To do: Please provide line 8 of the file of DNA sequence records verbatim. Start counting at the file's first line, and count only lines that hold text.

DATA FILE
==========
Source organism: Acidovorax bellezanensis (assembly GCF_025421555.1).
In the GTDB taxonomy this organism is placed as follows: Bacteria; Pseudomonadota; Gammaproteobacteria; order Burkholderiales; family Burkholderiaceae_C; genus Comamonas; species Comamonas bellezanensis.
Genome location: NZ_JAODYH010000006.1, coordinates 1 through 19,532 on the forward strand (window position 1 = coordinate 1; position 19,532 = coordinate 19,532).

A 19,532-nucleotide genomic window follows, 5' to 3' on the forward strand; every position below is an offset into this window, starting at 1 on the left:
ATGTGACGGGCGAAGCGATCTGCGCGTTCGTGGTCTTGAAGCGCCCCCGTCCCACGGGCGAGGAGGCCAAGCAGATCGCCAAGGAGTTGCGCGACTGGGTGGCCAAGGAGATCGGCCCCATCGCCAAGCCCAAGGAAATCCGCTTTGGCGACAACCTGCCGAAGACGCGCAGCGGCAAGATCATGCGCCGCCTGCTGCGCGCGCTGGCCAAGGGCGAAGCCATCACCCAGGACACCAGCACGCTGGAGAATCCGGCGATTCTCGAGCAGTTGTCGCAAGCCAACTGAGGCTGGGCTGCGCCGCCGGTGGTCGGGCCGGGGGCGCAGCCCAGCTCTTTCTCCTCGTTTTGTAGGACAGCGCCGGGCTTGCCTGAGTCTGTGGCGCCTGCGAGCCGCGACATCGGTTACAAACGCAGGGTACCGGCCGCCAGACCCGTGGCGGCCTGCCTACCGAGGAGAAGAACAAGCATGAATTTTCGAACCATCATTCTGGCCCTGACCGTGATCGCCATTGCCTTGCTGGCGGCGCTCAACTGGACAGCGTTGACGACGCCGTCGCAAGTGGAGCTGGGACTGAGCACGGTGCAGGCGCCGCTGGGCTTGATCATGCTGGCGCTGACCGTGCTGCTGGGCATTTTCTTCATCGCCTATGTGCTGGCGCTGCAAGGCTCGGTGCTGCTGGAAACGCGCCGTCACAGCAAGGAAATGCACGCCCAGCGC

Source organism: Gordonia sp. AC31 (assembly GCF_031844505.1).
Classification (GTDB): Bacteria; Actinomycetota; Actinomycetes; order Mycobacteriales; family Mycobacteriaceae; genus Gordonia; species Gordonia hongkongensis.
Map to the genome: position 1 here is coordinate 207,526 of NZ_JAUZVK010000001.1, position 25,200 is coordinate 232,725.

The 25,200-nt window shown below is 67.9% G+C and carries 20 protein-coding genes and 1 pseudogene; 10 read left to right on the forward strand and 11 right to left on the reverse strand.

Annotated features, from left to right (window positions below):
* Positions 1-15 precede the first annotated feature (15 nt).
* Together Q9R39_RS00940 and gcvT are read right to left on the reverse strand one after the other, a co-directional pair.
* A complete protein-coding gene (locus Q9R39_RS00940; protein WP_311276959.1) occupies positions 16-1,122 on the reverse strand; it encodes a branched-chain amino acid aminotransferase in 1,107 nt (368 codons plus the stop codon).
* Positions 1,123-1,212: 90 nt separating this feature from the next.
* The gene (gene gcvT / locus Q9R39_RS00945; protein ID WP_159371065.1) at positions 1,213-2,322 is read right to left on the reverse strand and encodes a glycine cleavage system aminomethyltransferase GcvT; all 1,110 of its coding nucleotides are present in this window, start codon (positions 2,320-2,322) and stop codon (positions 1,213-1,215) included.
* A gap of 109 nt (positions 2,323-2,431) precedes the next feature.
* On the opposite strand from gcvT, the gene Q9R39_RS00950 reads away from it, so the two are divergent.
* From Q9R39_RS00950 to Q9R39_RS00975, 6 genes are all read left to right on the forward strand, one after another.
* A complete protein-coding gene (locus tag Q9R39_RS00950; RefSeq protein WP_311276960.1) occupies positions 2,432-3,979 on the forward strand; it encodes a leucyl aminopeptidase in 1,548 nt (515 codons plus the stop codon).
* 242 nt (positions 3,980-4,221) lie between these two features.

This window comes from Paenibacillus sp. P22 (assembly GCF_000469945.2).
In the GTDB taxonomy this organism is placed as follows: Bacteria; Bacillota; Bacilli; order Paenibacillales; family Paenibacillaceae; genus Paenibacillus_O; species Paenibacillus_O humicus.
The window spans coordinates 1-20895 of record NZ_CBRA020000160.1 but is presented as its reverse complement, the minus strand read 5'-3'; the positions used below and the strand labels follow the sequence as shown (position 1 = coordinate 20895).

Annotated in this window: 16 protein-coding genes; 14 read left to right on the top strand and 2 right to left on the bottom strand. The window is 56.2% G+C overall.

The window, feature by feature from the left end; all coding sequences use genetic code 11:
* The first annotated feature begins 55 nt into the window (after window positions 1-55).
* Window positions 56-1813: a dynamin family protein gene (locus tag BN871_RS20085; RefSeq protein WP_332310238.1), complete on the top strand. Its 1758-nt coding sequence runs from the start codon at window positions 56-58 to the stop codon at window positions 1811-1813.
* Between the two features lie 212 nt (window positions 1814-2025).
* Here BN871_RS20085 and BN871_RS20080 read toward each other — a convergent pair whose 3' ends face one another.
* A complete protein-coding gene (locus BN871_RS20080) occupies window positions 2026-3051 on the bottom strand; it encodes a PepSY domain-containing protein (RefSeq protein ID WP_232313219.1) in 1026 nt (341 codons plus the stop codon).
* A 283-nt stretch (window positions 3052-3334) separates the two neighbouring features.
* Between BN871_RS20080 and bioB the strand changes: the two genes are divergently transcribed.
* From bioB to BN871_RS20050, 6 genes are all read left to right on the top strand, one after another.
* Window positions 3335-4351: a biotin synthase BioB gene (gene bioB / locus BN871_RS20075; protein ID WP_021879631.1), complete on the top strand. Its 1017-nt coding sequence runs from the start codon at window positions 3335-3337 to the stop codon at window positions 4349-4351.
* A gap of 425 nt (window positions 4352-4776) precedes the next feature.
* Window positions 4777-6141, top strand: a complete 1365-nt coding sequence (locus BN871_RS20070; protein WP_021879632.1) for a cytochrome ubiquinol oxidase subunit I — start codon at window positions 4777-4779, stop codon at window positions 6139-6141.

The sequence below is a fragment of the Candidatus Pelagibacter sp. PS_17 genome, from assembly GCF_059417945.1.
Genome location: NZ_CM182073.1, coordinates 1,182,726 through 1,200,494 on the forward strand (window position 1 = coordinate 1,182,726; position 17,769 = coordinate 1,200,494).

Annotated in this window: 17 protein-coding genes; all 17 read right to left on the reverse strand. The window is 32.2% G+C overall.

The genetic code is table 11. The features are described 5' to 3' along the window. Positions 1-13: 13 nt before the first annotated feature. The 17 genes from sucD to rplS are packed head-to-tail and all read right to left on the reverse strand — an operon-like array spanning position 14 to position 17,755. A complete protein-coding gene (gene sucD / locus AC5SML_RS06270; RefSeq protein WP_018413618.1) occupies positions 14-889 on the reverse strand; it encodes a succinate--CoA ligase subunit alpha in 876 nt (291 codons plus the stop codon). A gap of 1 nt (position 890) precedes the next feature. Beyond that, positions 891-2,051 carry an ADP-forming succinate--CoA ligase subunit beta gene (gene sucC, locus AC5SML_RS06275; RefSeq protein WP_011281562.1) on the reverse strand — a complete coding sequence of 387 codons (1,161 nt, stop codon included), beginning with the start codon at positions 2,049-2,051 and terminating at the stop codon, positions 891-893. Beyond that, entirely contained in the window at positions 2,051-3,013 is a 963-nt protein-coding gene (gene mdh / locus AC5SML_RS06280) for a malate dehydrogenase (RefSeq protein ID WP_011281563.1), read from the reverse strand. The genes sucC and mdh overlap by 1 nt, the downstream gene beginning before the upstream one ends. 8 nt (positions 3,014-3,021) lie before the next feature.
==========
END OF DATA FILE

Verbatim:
Map to the genome: position 1 here is coordinate 207,526 of NZ_JAUZVK010000001.1, position 25,200 is coordinate 232,725.